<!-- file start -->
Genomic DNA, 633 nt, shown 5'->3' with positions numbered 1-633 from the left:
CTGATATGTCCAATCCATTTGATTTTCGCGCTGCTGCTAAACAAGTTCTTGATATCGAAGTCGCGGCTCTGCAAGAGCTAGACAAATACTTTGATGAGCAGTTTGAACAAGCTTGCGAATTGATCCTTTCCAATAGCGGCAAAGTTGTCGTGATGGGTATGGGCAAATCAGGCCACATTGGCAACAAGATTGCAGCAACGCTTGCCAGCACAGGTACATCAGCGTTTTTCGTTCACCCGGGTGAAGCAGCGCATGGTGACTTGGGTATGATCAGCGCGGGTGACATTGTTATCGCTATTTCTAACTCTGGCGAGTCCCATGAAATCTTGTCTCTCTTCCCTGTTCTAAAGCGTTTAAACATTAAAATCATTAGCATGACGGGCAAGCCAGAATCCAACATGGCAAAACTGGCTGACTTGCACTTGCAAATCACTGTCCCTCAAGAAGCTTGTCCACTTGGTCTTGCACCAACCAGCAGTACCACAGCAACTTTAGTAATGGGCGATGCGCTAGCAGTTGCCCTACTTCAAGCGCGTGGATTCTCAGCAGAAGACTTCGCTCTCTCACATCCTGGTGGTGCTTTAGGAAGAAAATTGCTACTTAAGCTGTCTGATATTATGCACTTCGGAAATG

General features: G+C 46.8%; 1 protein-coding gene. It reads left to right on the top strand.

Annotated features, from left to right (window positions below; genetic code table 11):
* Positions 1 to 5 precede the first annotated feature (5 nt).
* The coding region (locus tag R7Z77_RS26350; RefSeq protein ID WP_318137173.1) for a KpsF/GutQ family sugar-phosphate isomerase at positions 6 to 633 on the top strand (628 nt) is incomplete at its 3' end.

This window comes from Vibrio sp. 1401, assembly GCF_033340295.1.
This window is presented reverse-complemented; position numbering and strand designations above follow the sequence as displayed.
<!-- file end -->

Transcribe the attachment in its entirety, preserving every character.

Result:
Genomic DNA, 633 nt, shown 5'->3' with positions numbered 1-633 from the left:
CTGATATGTCCAATCCATTTGATTTTCGCGCTGCTGCTAAACAAGTTCTTGATATCGAAGTCGCGGCTCTGCAAGAGCTAGACAAATACTTTGATGAGCAGTTTGAACAAGCTTGCGAATTGATCCTTTCCAATAGCGGCAAAGTTGTCGTGATGGGTATGGGCAAATCAGGCCACATTGGCAACAAGATTGCAGCAACGCTTGCCAGCACAGGTACATCAGCGTTTTTCGTTCACCCGGGTGAAGCAGCGCATGGTGACTTGGGTATGATCAGCGCGGGTGACATTGTTATCGCTATTTCTAACTCTGGCGAGTCCCATGAAATCTTGTCTCTCTTCCCTGTTCTAAAGCGTTTAAACATTAAAATCATTAGCATGACGGGCAAGCCAGAATCCAACATGGCAAAACTGGCTGACTTGCACTTGCAAATCACTGTCCCTCAAGAAGCTTGTCCACTTGGTCTTGCACCAACCAGCAGTACCACAGCAACTTTAGTAATGGGCGATGCGCTAGCAGTTGCCCTACTTCAAGCGCGTGGATTCTCAGCAGAAGACTTCGCTCTCTCACATCCTGGTGGTGCTTTAGGAAGAAAATTGCTACTTAAGCTGTCTGATATTATGCACTTCGGAAATG

General features: G+C 46.8%; 1 protein-coding gene. It reads left to right on the top strand.

Annotated features, from left to right (window positions below; genetic code table 11):
* Positions 1 to 5 precede the first annotated feature (5 nt).
* The coding region (locus tag R7Z77_RS26350; RefSeq protein ID WP_318137173.1) for a KpsF/GutQ family sugar-phosphate isomerase at positions 6 to 633 on the top strand (628 nt) is incomplete at its 3' end.

This window comes from Vibrio sp. 1401, assembly GCF_033340295.1.
This window is presented reverse-complemented; position numbering and strand designations above follow the sequence as displayed.